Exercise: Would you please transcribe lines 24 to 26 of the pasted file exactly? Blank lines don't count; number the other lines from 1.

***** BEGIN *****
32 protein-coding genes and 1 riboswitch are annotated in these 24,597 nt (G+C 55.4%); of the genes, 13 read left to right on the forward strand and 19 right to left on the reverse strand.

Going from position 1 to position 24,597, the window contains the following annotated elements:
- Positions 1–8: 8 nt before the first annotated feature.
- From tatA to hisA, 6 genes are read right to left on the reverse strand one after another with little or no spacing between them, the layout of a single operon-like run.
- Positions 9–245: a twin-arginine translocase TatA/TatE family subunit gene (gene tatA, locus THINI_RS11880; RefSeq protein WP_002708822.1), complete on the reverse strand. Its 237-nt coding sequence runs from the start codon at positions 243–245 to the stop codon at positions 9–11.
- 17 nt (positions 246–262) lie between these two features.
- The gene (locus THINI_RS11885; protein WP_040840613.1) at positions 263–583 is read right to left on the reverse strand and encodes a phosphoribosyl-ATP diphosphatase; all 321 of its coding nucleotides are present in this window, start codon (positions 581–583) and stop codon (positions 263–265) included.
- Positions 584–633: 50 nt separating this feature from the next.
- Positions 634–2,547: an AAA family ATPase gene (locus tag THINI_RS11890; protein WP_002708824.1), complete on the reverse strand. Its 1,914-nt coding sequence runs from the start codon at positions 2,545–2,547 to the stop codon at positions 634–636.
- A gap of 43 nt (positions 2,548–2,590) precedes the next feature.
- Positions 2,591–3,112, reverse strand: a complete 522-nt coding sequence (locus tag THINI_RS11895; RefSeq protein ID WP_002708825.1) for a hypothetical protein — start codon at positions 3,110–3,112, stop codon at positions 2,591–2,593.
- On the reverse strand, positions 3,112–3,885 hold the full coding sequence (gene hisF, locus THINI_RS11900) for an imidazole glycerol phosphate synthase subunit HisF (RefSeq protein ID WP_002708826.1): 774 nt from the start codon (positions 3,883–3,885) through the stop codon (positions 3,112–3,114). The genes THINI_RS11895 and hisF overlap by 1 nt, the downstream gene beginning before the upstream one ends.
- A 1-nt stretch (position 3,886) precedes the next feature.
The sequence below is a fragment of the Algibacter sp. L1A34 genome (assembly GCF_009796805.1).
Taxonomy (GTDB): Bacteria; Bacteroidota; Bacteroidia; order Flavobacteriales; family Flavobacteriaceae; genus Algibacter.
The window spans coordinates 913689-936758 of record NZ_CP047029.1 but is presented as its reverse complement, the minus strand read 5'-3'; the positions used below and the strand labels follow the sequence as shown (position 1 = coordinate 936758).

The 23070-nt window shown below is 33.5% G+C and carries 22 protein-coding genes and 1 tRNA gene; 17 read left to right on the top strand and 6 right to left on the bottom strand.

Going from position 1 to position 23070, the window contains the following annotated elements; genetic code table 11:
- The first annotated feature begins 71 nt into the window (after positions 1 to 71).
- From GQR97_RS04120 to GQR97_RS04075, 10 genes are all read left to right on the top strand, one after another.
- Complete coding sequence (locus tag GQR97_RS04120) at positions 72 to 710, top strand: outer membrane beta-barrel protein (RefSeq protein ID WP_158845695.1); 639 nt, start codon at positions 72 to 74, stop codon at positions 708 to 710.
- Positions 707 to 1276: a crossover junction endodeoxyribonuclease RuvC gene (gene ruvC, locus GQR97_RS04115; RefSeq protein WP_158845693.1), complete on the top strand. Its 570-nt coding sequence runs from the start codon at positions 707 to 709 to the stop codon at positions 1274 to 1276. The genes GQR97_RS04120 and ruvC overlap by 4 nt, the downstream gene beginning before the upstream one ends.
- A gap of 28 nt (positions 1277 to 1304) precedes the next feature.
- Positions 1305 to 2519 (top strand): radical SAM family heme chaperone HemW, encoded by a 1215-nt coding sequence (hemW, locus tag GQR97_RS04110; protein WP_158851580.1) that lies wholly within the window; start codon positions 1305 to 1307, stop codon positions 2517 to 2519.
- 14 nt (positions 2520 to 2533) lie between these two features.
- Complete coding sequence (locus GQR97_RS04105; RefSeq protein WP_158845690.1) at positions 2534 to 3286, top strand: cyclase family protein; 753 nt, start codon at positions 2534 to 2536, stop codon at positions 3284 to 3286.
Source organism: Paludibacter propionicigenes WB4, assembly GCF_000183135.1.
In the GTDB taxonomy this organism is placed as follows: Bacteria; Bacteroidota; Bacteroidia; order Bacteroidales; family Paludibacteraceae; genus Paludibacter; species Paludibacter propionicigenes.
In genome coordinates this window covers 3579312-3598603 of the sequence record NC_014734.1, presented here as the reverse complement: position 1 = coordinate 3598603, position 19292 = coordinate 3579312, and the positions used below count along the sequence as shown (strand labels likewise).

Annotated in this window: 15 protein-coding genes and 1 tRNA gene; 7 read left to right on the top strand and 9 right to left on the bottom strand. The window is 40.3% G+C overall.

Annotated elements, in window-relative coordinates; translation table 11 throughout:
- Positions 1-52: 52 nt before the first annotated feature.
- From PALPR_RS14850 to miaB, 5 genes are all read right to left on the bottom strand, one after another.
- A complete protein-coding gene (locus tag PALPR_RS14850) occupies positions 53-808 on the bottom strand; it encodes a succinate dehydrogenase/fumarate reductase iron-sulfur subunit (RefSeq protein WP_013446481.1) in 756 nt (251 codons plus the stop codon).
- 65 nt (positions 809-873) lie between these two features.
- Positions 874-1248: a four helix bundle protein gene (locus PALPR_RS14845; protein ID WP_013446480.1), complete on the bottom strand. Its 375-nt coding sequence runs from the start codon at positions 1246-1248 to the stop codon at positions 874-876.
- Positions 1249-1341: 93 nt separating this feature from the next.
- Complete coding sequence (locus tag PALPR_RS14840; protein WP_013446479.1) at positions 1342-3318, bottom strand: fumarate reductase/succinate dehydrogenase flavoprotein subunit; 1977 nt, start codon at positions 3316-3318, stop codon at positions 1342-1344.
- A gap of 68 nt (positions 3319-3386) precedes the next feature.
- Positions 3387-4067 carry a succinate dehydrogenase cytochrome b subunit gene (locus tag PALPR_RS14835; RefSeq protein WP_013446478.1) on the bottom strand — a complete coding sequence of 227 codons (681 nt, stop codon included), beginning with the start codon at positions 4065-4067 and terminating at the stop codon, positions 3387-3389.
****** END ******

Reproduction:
- Positions 1305 to 2519 (top strand): radical SAM family heme chaperone HemW, encoded by a 1215-nt coding sequence (hemW, locus tag GQR97_RS04110; protein WP_158851580.1) that lies wholly within the window; start codon positions 1305 to 1307, stop codon positions 2517 to 2519.
- 14 nt (positions 2520 to 2533) lie between these two features.
- Complete coding sequence (locus GQR97_RS04105; RefSeq protein WP_158845690.1) at positions 2534 to 3286, top strand: cyclase family protein; 753 nt, start codon at positions 2534 to 2536, stop codon at positions 3284 to 3286.